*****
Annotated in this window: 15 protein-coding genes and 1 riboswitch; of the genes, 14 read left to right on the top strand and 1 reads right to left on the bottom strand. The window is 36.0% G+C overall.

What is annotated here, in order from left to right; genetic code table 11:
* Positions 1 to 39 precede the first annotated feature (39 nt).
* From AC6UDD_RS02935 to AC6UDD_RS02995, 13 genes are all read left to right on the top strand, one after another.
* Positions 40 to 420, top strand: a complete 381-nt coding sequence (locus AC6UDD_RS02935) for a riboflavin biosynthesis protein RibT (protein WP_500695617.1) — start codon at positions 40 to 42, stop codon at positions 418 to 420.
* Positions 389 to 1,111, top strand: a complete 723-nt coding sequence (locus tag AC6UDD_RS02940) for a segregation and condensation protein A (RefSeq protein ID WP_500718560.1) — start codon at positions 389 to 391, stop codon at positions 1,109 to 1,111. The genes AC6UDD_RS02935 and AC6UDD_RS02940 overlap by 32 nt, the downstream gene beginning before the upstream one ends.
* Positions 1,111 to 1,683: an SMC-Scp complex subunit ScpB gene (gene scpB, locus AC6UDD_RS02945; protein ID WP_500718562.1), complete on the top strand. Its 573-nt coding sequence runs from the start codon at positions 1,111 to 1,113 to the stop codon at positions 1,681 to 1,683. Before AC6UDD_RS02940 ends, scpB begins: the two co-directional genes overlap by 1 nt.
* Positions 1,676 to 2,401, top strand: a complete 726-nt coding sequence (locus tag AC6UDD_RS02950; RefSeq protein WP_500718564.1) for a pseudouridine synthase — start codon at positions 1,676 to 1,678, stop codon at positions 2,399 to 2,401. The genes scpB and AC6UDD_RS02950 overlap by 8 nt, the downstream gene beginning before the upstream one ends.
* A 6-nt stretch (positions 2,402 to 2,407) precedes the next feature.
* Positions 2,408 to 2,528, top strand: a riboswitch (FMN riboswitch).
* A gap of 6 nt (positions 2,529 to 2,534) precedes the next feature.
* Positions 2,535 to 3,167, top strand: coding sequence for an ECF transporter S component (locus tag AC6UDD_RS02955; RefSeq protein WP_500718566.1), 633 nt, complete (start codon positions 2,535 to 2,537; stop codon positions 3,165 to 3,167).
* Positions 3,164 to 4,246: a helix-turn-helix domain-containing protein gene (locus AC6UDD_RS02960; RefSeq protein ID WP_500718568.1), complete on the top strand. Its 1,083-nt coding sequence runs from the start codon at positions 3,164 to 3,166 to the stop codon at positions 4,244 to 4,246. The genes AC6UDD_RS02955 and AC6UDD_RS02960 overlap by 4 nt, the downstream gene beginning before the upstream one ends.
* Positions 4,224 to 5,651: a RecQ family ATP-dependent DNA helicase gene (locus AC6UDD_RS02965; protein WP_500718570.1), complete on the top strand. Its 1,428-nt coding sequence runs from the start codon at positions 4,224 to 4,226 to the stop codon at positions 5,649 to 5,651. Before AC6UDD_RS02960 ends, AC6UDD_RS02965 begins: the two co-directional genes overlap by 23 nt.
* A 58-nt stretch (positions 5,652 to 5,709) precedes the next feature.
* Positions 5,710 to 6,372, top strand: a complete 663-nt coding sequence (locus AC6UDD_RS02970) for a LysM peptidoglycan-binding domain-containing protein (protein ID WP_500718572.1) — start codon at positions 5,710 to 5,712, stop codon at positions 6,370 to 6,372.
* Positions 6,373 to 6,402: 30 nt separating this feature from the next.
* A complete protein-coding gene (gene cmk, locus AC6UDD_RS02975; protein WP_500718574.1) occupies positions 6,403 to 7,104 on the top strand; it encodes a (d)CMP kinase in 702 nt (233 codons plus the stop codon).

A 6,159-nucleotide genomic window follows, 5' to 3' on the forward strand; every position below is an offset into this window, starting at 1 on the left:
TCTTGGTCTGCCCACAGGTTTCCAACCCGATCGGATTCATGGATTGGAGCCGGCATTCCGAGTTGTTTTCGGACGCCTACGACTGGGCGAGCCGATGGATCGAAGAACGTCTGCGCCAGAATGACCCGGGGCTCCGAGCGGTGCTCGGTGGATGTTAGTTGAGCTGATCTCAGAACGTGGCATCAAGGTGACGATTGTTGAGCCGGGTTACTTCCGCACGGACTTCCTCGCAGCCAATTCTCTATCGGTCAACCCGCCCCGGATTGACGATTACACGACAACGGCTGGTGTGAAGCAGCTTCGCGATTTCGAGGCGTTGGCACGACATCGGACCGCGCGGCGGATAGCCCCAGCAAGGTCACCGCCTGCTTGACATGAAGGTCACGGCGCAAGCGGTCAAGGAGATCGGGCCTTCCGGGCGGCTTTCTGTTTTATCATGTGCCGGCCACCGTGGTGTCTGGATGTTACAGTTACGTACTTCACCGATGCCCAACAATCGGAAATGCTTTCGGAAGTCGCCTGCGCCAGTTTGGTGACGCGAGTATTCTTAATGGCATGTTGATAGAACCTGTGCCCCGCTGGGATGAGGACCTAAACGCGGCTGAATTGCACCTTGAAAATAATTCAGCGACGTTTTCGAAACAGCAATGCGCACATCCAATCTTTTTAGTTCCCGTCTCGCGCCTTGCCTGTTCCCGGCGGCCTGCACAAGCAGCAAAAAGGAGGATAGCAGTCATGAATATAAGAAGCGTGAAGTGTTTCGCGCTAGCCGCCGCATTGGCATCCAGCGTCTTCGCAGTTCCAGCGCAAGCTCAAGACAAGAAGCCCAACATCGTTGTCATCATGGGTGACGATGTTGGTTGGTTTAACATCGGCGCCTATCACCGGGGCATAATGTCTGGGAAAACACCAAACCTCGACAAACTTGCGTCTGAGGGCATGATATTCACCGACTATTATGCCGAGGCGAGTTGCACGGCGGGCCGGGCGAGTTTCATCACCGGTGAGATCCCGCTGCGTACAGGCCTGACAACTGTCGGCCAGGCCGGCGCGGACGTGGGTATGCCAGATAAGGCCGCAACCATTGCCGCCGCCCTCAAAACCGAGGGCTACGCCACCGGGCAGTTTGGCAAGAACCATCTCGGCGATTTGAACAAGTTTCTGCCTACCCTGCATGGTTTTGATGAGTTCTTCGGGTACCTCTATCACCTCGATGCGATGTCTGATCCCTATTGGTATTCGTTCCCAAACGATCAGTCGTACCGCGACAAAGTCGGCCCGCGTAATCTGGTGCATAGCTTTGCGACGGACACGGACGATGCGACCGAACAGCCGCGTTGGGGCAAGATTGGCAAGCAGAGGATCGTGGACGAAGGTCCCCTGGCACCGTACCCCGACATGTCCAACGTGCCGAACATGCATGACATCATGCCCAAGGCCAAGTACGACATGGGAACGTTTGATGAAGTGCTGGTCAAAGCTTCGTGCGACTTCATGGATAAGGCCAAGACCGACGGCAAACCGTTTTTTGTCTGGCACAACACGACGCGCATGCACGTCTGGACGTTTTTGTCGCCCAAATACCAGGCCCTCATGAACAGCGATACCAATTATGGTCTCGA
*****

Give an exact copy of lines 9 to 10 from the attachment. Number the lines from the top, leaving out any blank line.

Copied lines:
* A 6-nt stretch (positions 2,402 to 2,407) precedes the next feature.
* Positions 2,408 to 2,528, top strand: a riboswitch (FMN riboswitch).